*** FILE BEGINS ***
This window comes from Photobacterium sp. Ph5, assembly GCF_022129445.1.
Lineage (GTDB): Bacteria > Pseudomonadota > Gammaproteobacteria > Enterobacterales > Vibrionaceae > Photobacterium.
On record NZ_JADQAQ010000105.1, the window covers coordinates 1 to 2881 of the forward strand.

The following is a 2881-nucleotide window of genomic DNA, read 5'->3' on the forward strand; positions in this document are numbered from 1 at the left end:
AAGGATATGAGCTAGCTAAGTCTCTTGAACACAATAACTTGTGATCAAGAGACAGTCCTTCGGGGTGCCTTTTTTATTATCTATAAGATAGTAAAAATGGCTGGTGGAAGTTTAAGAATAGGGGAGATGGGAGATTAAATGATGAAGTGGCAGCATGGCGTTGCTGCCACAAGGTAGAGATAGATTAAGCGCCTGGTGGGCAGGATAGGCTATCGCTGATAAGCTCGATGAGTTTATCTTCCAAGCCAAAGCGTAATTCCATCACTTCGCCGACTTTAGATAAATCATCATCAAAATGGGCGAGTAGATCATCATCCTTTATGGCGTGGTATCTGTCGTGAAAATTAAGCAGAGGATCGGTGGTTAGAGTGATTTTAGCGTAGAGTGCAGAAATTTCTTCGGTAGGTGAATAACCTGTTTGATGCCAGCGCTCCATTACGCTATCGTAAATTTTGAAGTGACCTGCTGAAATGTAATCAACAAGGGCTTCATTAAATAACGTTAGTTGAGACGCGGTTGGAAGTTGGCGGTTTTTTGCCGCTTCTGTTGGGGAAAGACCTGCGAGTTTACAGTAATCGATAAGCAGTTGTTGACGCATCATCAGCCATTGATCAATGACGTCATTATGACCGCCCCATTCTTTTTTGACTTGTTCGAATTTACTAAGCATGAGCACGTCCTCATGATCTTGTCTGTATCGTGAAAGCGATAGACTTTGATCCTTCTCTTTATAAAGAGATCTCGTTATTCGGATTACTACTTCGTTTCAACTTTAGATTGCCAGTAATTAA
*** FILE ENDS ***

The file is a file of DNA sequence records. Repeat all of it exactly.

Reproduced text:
This window comes from Photobacterium sp. Ph5, assembly GCF_022129445.1.
Lineage (GTDB): Bacteria > Pseudomonadota > Gammaproteobacteria > Enterobacterales > Vibrionaceae > Photobacterium.
On record NZ_JADQAQ010000105.1, the window covers coordinates 1 to 2881 of the forward strand.

The following is a 2881-nucleotide window of genomic DNA, read 5'->3' on the forward strand; positions in this document are numbered from 1 at the left end:
AAGGATATGAGCTAGCTAAGTCTCTTGAACACAATAACTTGTGATCAAGAGACAGTCCTTCGGGGTGCCTTTTTTATTATCTATAAGATAGTAAAAATGGCTGGTGGAAGTTTAAGAATAGGGGAGATGGGAGATTAAATGATGAAGTGGCAGCATGGCGTTGCTGCCACAAGGTAGAGATAGATTAAGCGCCTGGTGGGCAGGATAGGCTATCGCTGATAAGCTCGATGAGTTTATCTTCCAAGCCAAAGCGTAATTCCATCACTTCGCCGACTTTAGATAAATCATCATCAAAATGGGCGAGTAGATCATCATCCTTTATGGCGTGGTATCTGTCGTGAAAATTAAGCAGAGGATCGGTGGTTAGAGTGATTTTAGCGTAGAGTGCAGAAATTTCTTCGGTAGGTGAATAACCTGTTTGATGCCAGCGCTCCATTACGCTATCGTAAATTTTGAAGTGACCTGCTGAAATGTAATCAACAAGGGCTTCATTAAATAACGTTAGTTGAGACGCGGTTGGAAGTTGGCGGTTTTTTGCCGCTTCTGTTGGGGAAAGACCTGCGAGTTTACAGTAATCGATAAGCAGTTGTTGACGCATCATCAGCCATTGATCAATGACGTCATTATGACCGCCCCATTCTTTTTTGACTTGTTCGAATTTACTAAGCATGAGCACGTCCTCATGATCTTGTCTGTATCGTGAAAGCGATAGACTTTGATCCTTCTCTTTATAAAGAGATCTCGTTATTCGGATTACTACTTCGTTTCAACTTTAGATTGCCAGTAATTAA